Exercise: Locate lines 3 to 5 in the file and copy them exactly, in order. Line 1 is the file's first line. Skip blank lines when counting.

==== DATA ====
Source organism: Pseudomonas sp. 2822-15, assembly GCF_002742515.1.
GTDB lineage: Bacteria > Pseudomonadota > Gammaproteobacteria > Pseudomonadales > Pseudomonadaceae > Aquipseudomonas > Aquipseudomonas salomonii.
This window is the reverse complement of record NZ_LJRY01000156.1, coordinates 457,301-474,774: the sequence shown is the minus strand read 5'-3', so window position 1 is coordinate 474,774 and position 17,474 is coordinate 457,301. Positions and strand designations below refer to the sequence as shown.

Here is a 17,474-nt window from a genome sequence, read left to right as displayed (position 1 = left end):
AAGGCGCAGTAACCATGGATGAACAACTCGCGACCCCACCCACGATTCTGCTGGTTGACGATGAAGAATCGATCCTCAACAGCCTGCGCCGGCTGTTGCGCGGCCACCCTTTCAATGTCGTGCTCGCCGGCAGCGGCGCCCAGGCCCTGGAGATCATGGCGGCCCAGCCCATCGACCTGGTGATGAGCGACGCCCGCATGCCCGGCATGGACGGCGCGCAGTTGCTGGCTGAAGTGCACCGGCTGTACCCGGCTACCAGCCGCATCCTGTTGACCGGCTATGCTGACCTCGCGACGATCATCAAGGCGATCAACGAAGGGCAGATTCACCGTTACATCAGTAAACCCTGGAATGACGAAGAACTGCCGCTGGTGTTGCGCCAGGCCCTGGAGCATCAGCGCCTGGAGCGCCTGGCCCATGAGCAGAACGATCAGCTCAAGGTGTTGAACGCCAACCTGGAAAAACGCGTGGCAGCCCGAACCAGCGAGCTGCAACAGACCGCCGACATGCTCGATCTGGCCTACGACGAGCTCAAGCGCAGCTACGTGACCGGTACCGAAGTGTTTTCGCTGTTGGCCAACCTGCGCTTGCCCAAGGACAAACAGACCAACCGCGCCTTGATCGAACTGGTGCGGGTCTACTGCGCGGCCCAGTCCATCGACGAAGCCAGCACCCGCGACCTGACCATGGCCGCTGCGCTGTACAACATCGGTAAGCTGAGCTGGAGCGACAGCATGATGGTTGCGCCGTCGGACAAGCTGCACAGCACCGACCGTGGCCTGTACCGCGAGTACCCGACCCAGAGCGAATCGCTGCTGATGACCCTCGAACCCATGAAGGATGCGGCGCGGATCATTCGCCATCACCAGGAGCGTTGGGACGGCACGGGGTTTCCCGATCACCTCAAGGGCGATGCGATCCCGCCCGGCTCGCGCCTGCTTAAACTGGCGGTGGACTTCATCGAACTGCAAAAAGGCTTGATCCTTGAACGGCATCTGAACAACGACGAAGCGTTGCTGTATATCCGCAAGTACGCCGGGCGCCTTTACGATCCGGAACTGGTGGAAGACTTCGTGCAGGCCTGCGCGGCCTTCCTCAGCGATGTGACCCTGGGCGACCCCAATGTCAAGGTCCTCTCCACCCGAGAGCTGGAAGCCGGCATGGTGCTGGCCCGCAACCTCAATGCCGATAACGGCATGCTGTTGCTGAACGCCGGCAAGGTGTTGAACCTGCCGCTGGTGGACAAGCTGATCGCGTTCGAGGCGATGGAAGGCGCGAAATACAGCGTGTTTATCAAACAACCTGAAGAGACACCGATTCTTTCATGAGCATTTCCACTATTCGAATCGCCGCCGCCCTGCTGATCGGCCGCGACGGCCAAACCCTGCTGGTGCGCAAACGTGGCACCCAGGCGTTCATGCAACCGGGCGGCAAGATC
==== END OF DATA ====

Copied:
This window is the reverse complement of record NZ_LJRY01000156.1, coordinates 457,301-474,774: the sequence shown is the minus strand read 5'-3', so window position 1 is coordinate 474,774 and position 17,474 is coordinate 457,301. Positions and strand designations below refer to the sequence as shown.

Here is a 17,474-nt window from a genome sequence, read left to right as displayed (position 1 = left end):
AAGGCGCAGTAACCATGGATGAACAACTCGCGACCCCACCCACGATTCTGCTGGTTGACGATGAAGAATCGATCCTCAACAGCCTGCGCCGGCTGTTGCGCGGCCACCCTTTCAATGTCGTGCTCGCCGGCAGCGGCGCCCAGGCCCTGGAGATCATGGCGGCCCAGCCCATCGACCTGGTGATGAGCGACGCCCGCATGCCCGGCATGGACGGCGCGCAGTTGCTGGCTGAAGTGCACCGGCTGTACCCGGCTACCAGCCGCATCCTGTTGACCGGCTATGCTGACCTCGCGACGATCATCAAGGCGATCAACGAAGGGCAGATTCACCGTTACATCAGTAAACCCTGGAATGACGAAGAACTGCCGCTGGTGTTGCGCCAGGCCCTGGAGCATCAGCGCCTGGAGCGCCTGGCCCATGAGCAGAACGATCAGCTCAAGGTGTTGAACGCCAACCTGGAAAAACGCGTGGCAGCCCGAACCAGCGAGCTGCAACAGACCGCCGACATGCTCGATCTGGCCTACGACGAGCTCAAGCGCAGCTACGTGACCGGTACCGAAGTGTTTTCGCTGTTGGCCAACCTGCGCTTGCCCAAGGACAAACAGACCAACCGCGCCTTGATCGAACTGGTGCGGGTCTACTGCGCGGCCCAGTCCATCGACGAAGCCAGCACCCGCGACCTGACCATGGCCGCTGCGCTGTACAACATCGGTAAGCTGAGCTGGAGCGACAGCATGATGGTTGCGCCGTCGGACAAGCTGCACAGCACCGACCGTGGCCTGTACCGCGAGTACCCGACCCAGAGCGAATCGCTGCTGATGACCCTCGAACCCATGAAGGATGCGGCGCGGATCATTCGCCATCACCAGGAGCGTTGGGACGGCACGGGGTTTCCCGATCACCTCAAGGGCGATGCGATCCCGCCCGGCTCGCGCCTGCTTAAACTGGCGGTGGACTTCATCGAACTGCAAAAAGGCTTGATCCTTGAACGGCATCTGAACAACGACGAAGCGTTGCTGTATATCCGCAAGTACGCCGGGCGCCTTTACGATCCGGAACTGGTGGAAGACTTCGTGCAGGCCTGCGCGGCCTTCCTCAGCGATGTGACCCTGGGCGACCCCAATGTCAAGGTCCTCTCCACCCGAGAGCTGGAAGCCGGCATGGTGCTGGCCCGCAACCTCAATGCCGATAACGGCATGCTGTTGCTGAACGCCGGCAAGGTGTTGAACCTGCCGCTGGTGGACAAGCTGATCGCGTTCGAGGCGATGGAAGGCGCGAAATACAGCGTGTTTATCAAACAACCTGAAGAGACACCGATTCTTTCATGAGCATTTCCACTATTCGAATCGCCGCCGCCCTGCTGATCGGCCGCGACGGCCAAACCCTGCTGGTGCGCAAACGTGGCACCCAGGCGTTCATGCAACCGGGCGGCAAGATC